Healthcare workers’ perspectives on access to SRH services in Kenya, Tanzania, Uganda and Zambia

Background: Access to sexual and reproductive health services remains a challenge for many in Kenya, Tanzania, Uganda and Zambia…

Methods: A cross-sectional survey was conducted among healthcare workers working in health facilities offering sexual and reproductive health services in Kenya (n = 212), Tanzania (n = 371), Uganda (n = 145) and Zambia (n = 243)…

Results: According to healthcare workers, the most common barrier to accessing sexual and reproductive health services was poor patient knowledge (37.1%). Following, issues with supply of commodities (42.5%) and frequent stockouts (36.0%) were most often raised in the public sector; in the other sectors these were also raised as an issue. Patient costs were a more significant barrier in the private (33.3%) and private not-for-profit sectors (21.1%) compared to the public sector (4.6%), and religious beliefs were a significant barrier in the private not-for-profit sector compared to the public sector (odds ratio = 2.46, 95% confidence interval = 1.69–3.56). In all sectors delays in the delivery of supplies (37.4-63.9%) was given as main stockout cause. Healthcare workers further believed that it was common that clients were reluctant to access sexual and reproductive health services, due to fear of stigmatisation, their lack of knowledge, myths/superstitions, religious beliefs, and fear of side effects. Healthcare workers recommended client education to tackle this.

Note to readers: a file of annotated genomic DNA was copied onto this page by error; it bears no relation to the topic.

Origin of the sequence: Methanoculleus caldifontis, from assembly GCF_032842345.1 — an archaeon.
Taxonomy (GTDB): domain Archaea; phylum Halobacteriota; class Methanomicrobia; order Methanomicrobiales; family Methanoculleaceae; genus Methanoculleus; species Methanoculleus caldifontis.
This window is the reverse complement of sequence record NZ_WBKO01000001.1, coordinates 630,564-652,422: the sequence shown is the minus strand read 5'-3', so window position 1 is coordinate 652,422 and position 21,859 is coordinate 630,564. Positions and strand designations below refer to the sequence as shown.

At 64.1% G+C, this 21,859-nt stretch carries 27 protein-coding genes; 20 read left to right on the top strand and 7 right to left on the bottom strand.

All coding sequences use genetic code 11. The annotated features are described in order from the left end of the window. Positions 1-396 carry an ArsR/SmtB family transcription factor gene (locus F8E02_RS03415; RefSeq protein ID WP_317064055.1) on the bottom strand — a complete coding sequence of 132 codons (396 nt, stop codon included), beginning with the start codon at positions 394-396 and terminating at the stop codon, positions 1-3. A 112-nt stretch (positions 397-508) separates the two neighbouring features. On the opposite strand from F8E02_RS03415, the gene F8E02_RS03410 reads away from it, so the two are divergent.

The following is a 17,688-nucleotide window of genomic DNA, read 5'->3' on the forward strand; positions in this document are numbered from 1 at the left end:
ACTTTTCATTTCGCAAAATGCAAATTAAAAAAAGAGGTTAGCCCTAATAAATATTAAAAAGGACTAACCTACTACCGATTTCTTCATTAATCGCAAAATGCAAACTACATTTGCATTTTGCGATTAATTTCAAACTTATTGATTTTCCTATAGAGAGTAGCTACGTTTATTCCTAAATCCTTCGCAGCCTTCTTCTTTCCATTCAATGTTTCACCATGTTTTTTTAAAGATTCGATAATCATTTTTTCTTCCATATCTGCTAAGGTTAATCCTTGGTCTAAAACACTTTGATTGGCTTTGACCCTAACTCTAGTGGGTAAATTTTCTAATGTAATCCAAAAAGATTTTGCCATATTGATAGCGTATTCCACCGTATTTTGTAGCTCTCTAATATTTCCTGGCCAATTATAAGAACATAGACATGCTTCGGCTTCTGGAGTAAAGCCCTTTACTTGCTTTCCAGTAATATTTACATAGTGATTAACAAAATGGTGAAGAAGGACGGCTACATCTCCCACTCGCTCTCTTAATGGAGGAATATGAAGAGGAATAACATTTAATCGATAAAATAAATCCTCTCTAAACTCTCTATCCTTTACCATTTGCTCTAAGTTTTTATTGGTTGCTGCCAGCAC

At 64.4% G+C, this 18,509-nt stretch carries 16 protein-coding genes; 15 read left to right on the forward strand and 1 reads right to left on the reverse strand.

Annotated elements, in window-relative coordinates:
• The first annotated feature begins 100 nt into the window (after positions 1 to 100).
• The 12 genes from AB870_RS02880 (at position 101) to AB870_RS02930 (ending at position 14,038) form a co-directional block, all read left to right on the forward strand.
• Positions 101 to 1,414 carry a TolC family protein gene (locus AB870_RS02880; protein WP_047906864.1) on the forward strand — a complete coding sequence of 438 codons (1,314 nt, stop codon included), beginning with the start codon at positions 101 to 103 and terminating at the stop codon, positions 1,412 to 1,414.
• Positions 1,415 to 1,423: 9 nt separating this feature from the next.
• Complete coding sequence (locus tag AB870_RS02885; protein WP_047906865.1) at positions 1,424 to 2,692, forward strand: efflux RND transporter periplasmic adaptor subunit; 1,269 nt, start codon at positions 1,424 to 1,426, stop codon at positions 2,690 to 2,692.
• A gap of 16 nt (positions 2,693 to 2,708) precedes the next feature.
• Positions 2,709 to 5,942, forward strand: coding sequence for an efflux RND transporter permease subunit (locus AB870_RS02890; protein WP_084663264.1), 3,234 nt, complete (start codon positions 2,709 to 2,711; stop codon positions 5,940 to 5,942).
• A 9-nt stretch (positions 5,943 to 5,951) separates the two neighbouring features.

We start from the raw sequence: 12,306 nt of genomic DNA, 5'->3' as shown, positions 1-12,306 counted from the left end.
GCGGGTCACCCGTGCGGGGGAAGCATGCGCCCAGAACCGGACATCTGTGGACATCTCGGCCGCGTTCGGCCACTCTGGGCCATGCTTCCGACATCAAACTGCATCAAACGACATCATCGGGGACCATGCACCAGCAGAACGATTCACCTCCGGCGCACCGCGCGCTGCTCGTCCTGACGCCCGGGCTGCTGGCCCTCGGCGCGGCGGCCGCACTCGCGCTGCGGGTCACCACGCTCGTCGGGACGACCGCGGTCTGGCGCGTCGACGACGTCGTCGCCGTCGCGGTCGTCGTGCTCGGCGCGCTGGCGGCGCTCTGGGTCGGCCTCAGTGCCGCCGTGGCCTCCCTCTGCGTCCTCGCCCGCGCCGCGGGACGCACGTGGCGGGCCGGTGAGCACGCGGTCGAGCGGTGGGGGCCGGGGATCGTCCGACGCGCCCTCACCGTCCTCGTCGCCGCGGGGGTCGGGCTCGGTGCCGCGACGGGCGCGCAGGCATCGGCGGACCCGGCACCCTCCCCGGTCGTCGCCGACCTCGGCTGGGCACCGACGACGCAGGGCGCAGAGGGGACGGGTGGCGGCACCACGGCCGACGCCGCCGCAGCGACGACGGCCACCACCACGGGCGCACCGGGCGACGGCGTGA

Conclusions: Demand and supply side barriers were manifold across the public, private and private not-for-profit sectors, with some sector-specific, but mostly cross-cutting barriers. To improve access to sexual and reproductive health services, a multi-pronged approach is needed, targeting client knowledge, the weak supply chain system, high costs in the private and private not-for-profit sectors, and religious beliefs…more

Implementation research on noncommunicable disease prevention and control interventions in LMICs

This new paper in PLOS Medicine finds that ‘While implementation research on priority NCDs has grown substantially, from under 10 studies per year in early 2000s to 51 studies in 2020, this is still vastly incommensurate with the health burden of NCDs’.

Background: While the evidence for the clinical effectiveness of most noncommunicable disease (NCD) prevention and treatment interventions is well established, care delivery models and means of scaling these up in a variety of resource-constrained health systems are not. The objective of this review was to synthesize evidence on the current state of implementation research on priority NCD prevention and control interventions provided by health systems in low- and middle-income countries (LMICs).

Methods and findings: On January 20, 2021, we searched MEDLINE and EMBASE databases from 1990 through 2020 to identify implementation research studies that focused on the World Health Organization (WHO) priority NCD prevention and control interventions targeting cardiovascular disease, cancer, diabetes, and chronic respiratory disease and provided within health systems in LMICs… 222 eligible studies evaluated 265 priority NCD prevention and control interventions implemented in 62 countries (6% in low-income countries and 90% in middle-income countries)…

Conclusions: Despite growth in implementation research on NCDs in LMICs, we found major gaps in the science. Future studies should prioritize implementation at scale, target higher levels health systems (meso and macro levels), and test sustainability of NCD programs. They should employ designs with stronger internal validity, be more conceptually driven, and use mixed methods to understand mechanisms. To maximize impact of the research under limited resources, adding implementation science outcomes to effectiveness research and regional collaborations are promising…more